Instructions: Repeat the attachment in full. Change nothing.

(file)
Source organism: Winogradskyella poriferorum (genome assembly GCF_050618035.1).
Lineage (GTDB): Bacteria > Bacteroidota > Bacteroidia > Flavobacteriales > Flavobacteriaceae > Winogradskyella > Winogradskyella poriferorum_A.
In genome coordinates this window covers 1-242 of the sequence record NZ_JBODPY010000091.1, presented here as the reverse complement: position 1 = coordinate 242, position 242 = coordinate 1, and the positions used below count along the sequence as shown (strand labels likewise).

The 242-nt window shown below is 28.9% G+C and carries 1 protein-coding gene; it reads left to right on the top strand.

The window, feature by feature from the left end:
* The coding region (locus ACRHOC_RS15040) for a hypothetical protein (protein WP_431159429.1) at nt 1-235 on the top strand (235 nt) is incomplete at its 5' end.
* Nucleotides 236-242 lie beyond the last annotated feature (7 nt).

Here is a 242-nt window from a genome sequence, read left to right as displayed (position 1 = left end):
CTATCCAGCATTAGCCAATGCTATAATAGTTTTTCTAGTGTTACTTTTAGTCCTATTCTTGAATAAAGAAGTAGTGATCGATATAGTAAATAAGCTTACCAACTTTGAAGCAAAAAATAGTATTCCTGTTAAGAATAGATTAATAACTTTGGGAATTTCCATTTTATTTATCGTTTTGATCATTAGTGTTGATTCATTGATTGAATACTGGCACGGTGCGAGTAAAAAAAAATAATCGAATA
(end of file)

Source organism: Winogradskyella poriferorum (genome assembly GCF_050618035.1).
Lineage (GTDB): Bacteria > Bacteroidota > Bacteroidia > Flavobacteriales > Flavobacteriaceae > Winogradskyella > Winogradskyella poriferorum_A.
In genome coordinates this window covers 1-242 of the sequence record NZ_JBODPY010000091.1, presented here as the reverse complement: position 1 = coordinate 242, position 242 = coordinate 1, and the positions used below count along the sequence as shown (strand labels likewise).

The 242-nt window shown below is 28.9% G+C and carries 1 protein-coding gene; it reads left to right on the top strand.

The window, feature by feature from the left end:
* The coding region (locus ACRHOC_RS15040) for a hypothetical protein (protein WP_431159429.1) at nt 1-235 on the top strand (235 nt) is incomplete at its 5' end.
* Nucleotides 236-242 lie beyond the last annotated feature (7 nt).

Here is a 242-nt window from a genome sequence, read left to right as displayed (position 1 = left end):
CTATCCAGCATTAGCCAATGCTATAATAGTTTTTCTAGTGTTACTTTTAGTCCTATTCTTGAATAAAGAAGTAGTGATCGATATAGTAAATAAGCTTACCAACTTTGAAGCAAAAAATAGTATTCCTGTTAAGAATAGATTAATAACTTTGGGAATTTCCATTTTATTTATCGTTTTGATCATTAGTGTTGATTCATTGATTGAATACTGGCACGGTGCGAGTAAAAAAAAATAATCGAATA